As suggested by its name, Future Fair was conceived as a newfangled kind of expo, one modeled more like a co-op: profits are shared, finances are transparent, and what’s good for the individual is good for the collective.
It’s a nice idea, but in a landscape dominated by mega-fairs that operate more like big-box supermarkets, the long-term sustainability of that model remains an open question. And it’s one that’s hanging over the Starrett-Lehigh Building in New York this week, as Future Fair, founded by Rachel Mijares Fick and Rebeca Laliberte, finally stages its inaugural in-person edition. (The fair was originally scheduled to debut last year, but the pandemic pushed the event online.)
So, will this experiment actually work?
Among the 34 exhibiting galleries—25 percent of which are owned by people of color and 50 percent of which are owned by women—initial impressions are optimistic, even if actual sales have been slow-going so far. (After a VIP day, the fair opened to the public today.)
“So far, it’s been wonderful,” said Russell Tyler, a painter-turned-gallerist who opened the space Sunny NY earlier this year. “People are discovering the works of the artists. That’s the main goal, to find people who are interested in the work, even if they don’t purchase something now.”
As far as events like this go, Future Fair is on the smaller side, which may earn it tick marks in both the pro and con columns. The humble size of the fair offers a welcome respite from the overcrowded Armorys and Friezes of the world, but it also limits its offerings. Turn the corner after what seems like just a couple of booths and you may be surprised to suddenly find yourself at the exit door—no more art.
“I love that it’s small,” said New York dealer Asya Geisberg, noting that the city has long needed a more modestly scaled prestige fair. “You get so much more as a viewer.”
Still, “quality over quantity” has been the fair’s mantra since it launched, and there’s a lot to like here. Ojo Ayotunde’s contemplative, Noah Davis-esque self-portraits at Nyama Fine Art (Martha’s Vineyard, Massachusetts) come to mind, as do Amie Cunat’s graphic botanical paintings at Dinner Gallery (New York). A joint presentation of trippy paintings from Jacopo Pagin and sardonic ceramics by Cary Leibowitz at New Discretions (New York) packs one of the expo’s better one-two punches.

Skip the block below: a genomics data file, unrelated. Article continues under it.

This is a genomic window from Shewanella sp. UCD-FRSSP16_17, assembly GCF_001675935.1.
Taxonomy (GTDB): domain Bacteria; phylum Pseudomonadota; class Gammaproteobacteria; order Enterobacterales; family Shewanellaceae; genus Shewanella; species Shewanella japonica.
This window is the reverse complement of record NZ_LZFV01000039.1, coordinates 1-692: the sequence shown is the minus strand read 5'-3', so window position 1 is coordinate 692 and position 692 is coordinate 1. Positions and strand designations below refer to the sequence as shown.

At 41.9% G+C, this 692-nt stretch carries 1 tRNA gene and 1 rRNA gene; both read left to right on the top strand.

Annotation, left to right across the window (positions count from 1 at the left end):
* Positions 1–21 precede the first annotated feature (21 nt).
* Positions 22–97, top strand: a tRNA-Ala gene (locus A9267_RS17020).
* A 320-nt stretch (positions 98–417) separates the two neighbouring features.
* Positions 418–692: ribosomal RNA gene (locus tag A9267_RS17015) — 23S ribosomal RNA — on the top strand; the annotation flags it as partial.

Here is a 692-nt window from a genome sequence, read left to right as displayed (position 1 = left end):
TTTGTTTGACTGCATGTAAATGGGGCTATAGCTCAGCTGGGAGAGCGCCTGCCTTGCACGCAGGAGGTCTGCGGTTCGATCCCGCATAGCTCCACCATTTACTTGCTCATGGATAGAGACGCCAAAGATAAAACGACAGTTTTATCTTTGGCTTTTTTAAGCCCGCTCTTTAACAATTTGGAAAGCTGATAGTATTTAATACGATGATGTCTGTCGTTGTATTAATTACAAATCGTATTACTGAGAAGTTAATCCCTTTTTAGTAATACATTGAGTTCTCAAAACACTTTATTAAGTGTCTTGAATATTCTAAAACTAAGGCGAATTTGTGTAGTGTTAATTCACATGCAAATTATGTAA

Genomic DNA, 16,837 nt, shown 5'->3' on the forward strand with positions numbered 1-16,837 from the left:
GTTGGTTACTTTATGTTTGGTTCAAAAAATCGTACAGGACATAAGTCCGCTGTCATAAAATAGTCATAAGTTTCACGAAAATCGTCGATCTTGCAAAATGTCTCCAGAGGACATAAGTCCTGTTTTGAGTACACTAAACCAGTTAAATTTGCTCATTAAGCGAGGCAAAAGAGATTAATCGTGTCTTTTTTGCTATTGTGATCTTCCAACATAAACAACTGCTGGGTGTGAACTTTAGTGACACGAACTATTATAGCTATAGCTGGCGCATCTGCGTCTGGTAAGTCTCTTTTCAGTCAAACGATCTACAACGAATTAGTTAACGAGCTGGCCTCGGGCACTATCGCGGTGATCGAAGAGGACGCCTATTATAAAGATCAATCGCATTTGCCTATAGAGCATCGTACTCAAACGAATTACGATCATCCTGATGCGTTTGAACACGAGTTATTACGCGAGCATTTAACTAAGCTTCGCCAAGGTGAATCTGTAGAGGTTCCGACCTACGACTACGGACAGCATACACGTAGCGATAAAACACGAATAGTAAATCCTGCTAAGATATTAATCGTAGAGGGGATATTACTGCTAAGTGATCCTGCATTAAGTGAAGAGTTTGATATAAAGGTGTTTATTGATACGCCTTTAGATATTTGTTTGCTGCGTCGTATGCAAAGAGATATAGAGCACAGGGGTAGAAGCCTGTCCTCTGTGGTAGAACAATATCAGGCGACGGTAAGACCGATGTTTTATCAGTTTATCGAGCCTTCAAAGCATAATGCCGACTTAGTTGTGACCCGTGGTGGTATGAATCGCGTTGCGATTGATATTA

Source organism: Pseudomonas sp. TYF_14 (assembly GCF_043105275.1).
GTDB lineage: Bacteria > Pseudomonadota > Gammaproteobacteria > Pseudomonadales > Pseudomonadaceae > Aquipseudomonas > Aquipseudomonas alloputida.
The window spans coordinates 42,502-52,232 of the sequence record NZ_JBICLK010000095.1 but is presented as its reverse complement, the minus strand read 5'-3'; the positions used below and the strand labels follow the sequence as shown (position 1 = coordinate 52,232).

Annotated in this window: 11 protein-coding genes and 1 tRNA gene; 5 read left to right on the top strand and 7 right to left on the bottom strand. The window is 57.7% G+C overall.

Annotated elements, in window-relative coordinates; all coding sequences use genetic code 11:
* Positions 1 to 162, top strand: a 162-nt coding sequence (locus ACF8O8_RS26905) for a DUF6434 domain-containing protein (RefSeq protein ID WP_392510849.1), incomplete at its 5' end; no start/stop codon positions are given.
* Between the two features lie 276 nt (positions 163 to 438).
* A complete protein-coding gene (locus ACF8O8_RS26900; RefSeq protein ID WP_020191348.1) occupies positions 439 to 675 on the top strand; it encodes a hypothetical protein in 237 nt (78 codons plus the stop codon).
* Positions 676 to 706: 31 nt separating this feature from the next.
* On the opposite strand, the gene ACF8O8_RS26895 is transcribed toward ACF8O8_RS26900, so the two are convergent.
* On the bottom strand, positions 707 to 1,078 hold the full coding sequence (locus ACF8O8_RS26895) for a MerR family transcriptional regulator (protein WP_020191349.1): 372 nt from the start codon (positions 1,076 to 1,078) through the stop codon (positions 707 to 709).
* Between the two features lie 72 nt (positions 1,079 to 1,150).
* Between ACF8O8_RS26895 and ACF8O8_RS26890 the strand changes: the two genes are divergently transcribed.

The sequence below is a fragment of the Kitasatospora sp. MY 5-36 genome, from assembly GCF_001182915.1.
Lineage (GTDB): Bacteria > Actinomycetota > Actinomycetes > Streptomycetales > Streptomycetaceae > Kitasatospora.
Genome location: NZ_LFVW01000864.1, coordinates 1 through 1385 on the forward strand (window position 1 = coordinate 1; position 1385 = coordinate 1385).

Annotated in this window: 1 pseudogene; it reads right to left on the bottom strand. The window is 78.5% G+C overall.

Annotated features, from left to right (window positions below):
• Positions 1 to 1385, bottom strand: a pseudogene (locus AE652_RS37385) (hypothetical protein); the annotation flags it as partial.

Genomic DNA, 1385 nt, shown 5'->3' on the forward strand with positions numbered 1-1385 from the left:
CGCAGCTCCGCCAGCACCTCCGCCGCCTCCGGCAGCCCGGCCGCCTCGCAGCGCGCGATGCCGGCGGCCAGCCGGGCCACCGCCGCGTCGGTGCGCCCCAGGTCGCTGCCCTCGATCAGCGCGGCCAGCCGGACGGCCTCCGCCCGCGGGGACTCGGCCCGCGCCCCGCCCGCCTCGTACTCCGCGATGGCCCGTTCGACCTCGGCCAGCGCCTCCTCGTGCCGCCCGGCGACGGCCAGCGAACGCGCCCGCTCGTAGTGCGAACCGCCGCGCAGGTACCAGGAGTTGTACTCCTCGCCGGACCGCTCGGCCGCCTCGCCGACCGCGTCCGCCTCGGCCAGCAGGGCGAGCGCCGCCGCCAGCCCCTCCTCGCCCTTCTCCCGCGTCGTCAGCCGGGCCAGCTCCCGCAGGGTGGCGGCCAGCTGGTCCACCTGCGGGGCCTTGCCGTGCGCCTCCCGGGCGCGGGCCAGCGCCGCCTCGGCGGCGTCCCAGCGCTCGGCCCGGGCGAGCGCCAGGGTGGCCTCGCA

Funnily enough, the fair’s profit-sharing model doesn’t seem to have been a huge draw for dealers. “I barely even paid attention to that,” said John Pollard, founder of Richmond, Virginia, gallery ADA. Owning a small gallery in a small market, Pollard sales aren’t the aim of the fair; it’s more about meeting potential collectors.
“To me, sales are a consideration, but they’re not the only consideration,” echoed Pollard’s booth-mate, Asya Geisberg. “To me it’s more about what this fair is doing, building up an audience and an idea.”
Geisberg said that the sense of community and collaboration was the big appeal for her. “Like with everything in life, you put in more you get more.”
“I don’t know if there will be any profit this year, but it’s a nice gesture,” Paolo Oxoa, founder of the Beacon, New York-based Mother Gallery. (Oxoa is also opening up a new space in Tribeca later this month.) “And because we’re invested in that way, they also share with us a lot of what they’re thinking and planning, their numbers—information that most fairs keep to themselves.”
For Oxoa, who was among the first dealers to sign on to the fair before the health crisis, that sense of personal touch has been a big reason why she’s stuck with the fair.
“[The founders] said they were going to do these things, and through the pandemic, which has been such a challenging time, they’ve stuck to those promises. That means a lot to me,” said Oxoa. “I’m proud to be here.”
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